Should You Learn iOS or Android Development First

I first learned Android development in high school and then again on an internship in San Francisco.


When I became a full-time software engineer, I switched over to iOS development. Since I have experience learning both, I’ll explore which one you should learn first in this article.

Should you learn iOS development or Android development first? For most beginners, you should learn iOS development first. It’s easier to pick up, has less devices to test on and has a great IDE (Xcode). However, the choice will depends on your unique situation.

Different factors will change your choice. These factors include learning time, equipment you own, development tools, target market, and previous experience.

What Device Do You Own?


This should be the major deciding factor in deciding whether or not to learn Android or iOS. The device you own will become your test device unless you’re willing to pay for another mobile device. It will also be motivating for you to see your own apps on your phone on a regular basis instead of just on the simulator. The simulator can is almost as good as the device for testing, but there are some bugs that will only be caught on a physical device.

If you have an Android phone I’d recommend starting with Android development. Android phones can be purchased for $100-$1100 USD depending what you are looking for.

If you have an iOS phone I’d recommend starting with iOS development. iPhones can be purchased for $600 USD and up.



The computer you currently own is also quite important when deciding which platform to develop for. Whether you own a Windows or a Mac machine will determine if you can develop on iOS.

Xcode, the integrated development for iOS, only runs on Mac machines. It’s possible to rent a mac or run Xcode in a virtualized environment on Windows, but this requires additional effort and may not be worth the time invested.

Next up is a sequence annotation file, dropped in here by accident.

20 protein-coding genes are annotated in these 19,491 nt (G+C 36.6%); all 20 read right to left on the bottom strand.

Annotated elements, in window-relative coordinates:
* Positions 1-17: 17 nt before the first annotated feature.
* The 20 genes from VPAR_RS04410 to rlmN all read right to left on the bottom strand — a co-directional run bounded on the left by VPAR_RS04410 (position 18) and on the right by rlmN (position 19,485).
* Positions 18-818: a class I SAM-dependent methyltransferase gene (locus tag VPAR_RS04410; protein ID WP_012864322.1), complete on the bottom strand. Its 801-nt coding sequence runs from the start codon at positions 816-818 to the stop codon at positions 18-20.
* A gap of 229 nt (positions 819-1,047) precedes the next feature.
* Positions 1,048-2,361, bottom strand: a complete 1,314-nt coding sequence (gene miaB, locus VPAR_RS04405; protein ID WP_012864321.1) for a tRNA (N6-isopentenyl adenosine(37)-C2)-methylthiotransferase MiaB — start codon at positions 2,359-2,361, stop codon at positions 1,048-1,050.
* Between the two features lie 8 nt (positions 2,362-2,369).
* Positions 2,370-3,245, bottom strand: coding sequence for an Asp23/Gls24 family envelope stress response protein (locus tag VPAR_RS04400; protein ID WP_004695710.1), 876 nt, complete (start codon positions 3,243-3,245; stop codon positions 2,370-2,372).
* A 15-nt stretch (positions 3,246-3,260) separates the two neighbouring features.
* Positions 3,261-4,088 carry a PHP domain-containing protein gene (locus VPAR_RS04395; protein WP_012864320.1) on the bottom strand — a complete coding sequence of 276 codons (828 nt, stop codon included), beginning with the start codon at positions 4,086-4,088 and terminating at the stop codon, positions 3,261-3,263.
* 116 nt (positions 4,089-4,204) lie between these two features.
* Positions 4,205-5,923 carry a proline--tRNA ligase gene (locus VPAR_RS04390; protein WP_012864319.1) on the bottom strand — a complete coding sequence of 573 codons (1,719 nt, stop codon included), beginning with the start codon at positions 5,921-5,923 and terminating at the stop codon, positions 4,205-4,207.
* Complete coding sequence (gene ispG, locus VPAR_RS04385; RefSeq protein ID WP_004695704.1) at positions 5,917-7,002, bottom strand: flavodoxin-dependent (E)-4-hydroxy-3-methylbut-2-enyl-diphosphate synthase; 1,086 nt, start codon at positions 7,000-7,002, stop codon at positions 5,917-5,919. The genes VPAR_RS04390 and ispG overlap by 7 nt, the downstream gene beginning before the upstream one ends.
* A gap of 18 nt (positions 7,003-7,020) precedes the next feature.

If you own a MacOS machine, you are able to develop on Android and iOS easily, as both Android Studio and Xcode will run on Mac machines.

In general, software engineering and development is typically easier on MacOS laptops. Although this is changing as Microsoft creates better and better development tools for Windows. I personally prefer a MacBook Pro if I have to do any software engineering or coding.

Learning Time


Learning time is the biggest factor for most people when picking either iOS or Android development. Although neither will be easy or quick, there are differences in learning time between the two platforms.

If you’re familiar with Java, Android will be quick to pick up for you. This is because Android apps can be written fully in Java. You can also write Android apps in Kotlin. Not having to learn the language will provide a huge boost in your learning curve.

Swift is the language iOS is written in. It’s an amazing language and one of my favorites. For beginners with little programming experience, it’s a great language to start out in. Swift is also released by Apple. With learning tools such as the Swift Playground and the Swift app on the iPad, I believe Swift is one of the easiest languages (next to Python) for beginner developers to pickup.

The closed ecosystem (iOS platform, the integrated development environment, and the language) can make it easier for newbies to pick up. Since it’s all developed by the same company Apple, everything flows together nicely and there’s plenty of documentation on most topics.

iOS also has fewer devices that it runs on. There are a limited number of iPhones and iPads. Android has hundreds of different phones, screen sizes, and screen densities. The limited number of devices makes it simpler to develop for.